Identity theft is great for collecting stuff. But what's the best way to convert it to cash?
Teresa Porter and her four helpers, who needed to cover daily living expenses and a meth habit, figured out an efficient formula involving jewelry stores and pawn shops.
According to Jefferson County District Attorney's Office spokeswoman Pam Russell, investigators believe Porter, 44, and her minions -- Michael West, 47, Robin Newberry, 45, Wendy Montano, 46, and Pamela Rowe, 48 -- collected most of their information by getting between the U.S. Postal Service and its customers. "We found boxes and boxes of mail that wasn't theirs," Russell says.
Once they'd obtained the personal and financial information they needed from people and businesses, they forged checks, deposited the fictitious funds at a bank, then emptied the accounts. But they also used the info to open credit accounts at jewelry stores -- operations presumably chosen because they specialize in expensive goods that are highly portable and easy to unload.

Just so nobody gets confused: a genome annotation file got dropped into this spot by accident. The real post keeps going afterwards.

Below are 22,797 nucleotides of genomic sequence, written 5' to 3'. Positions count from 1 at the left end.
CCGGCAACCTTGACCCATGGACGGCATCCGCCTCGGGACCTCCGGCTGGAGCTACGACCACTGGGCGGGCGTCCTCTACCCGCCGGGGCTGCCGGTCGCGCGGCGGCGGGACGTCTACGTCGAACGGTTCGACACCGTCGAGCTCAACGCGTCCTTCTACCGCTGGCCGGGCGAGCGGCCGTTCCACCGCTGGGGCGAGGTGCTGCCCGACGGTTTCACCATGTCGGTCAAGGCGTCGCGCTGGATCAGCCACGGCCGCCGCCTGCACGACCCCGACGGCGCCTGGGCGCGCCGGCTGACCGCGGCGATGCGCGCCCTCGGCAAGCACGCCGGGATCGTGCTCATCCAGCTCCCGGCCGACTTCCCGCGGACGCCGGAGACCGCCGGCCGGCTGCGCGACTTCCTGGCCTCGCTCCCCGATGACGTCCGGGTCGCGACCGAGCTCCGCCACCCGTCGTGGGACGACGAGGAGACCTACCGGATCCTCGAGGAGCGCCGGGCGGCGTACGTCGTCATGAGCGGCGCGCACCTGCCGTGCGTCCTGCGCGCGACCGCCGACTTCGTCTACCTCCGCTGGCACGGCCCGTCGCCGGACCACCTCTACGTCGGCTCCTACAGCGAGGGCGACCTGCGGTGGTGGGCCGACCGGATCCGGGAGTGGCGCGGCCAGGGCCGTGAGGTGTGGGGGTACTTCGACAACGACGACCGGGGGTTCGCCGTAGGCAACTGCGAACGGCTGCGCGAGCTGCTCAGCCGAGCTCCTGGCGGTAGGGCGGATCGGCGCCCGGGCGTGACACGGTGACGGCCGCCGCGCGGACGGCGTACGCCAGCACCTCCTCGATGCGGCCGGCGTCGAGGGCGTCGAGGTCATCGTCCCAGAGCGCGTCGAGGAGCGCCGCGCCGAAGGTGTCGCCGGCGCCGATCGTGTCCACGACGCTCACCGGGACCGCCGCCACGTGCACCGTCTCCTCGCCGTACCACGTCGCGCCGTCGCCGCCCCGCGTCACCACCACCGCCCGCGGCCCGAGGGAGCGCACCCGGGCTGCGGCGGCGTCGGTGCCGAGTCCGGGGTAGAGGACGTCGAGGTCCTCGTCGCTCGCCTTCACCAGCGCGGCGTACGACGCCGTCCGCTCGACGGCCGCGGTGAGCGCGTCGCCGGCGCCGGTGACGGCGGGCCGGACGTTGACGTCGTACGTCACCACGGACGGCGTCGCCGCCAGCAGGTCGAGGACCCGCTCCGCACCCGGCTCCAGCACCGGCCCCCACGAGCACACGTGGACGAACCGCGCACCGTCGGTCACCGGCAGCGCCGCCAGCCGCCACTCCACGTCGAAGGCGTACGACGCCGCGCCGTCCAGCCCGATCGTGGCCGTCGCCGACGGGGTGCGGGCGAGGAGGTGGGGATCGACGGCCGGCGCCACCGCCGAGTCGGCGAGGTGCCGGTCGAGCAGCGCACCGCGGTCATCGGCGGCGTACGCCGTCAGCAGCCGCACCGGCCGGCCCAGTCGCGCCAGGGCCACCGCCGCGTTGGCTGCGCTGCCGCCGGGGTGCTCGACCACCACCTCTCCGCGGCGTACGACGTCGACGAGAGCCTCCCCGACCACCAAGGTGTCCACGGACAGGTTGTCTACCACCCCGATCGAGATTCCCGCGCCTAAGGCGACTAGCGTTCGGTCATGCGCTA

After they purchased fancy baubles, they headed to pawn shops and hocked them for whatever they could finagle -- and they finagled a lot. Cops estimate that they collected more than $100,000 between October 2009 and August 2010.
Not that jewelers such as Zales, Helzberg and Jared's were the only victims. In total, the group fleeced nineteen people, 35 businesses and, demonstrating an extra touch of classlessness, the Colorado Coalition for the Homeless.
As the ringleader, Porter took the heaviest hit punishment-wise. She pleaded guilty to all 82 criminal counts against her, including racketeering, and was sentenced to twenty years in prison. Newberry earned two years for identity theft, Montano got three years probation for the same crime, and Rowe received six months in jail for misdemeanor forgery. As for West, Porter's significant other, he was rewarded for his loyalty to her with eight years behind bars.
Which makes him something more than a pawn in Porter's game.
Look below to see mug shots of everyone other than Rowe.
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